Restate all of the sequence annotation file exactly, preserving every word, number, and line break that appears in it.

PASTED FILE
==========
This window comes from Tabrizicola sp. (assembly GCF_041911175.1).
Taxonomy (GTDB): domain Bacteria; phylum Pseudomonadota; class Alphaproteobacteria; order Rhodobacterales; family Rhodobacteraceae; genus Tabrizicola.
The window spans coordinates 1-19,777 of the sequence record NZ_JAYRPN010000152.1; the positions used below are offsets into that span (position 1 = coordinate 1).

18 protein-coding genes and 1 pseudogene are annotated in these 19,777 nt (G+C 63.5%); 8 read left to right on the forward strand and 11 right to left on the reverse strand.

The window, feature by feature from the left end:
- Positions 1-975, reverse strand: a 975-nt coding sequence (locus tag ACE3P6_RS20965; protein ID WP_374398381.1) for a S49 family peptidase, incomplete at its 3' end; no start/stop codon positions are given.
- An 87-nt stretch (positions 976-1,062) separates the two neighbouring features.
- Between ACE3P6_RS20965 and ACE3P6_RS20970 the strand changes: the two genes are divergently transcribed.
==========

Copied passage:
This window comes from Tabrizicola sp. (assembly GCF_041911175.1).
Taxonomy (GTDB): domain Bacteria; phylum Pseudomonadota; class Alphaproteobacteria; order Rhodobacterales; family Rhodobacteraceae; genus Tabrizicola.
The window spans coordinates 1-19,777 of the sequence record NZ_JAYRPN010000152.1; the positions used below are offsets into that span (position 1 = coordinate 1).

18 protein-coding genes and 1 pseudogene are annotated in these 19,777 nt (G+C 63.5%); 8 read left to right on the forward strand and 11 right to left on the reverse strand.

The window, feature by feature from the left end:
- Positions 1-975, reverse strand: a 975-nt coding sequence (locus tag ACE3P6_RS20965; protein ID WP_374398381.1) for a S49 family peptidase, incomplete at its 3' end; no start/stop codon positions are given.
- An 87-nt stretch (positions 976-1,062) separates the two neighbouring features.
- Between ACE3P6_RS20965 and ACE3P6_RS20970 the strand changes: the two genes are divergently transcribed.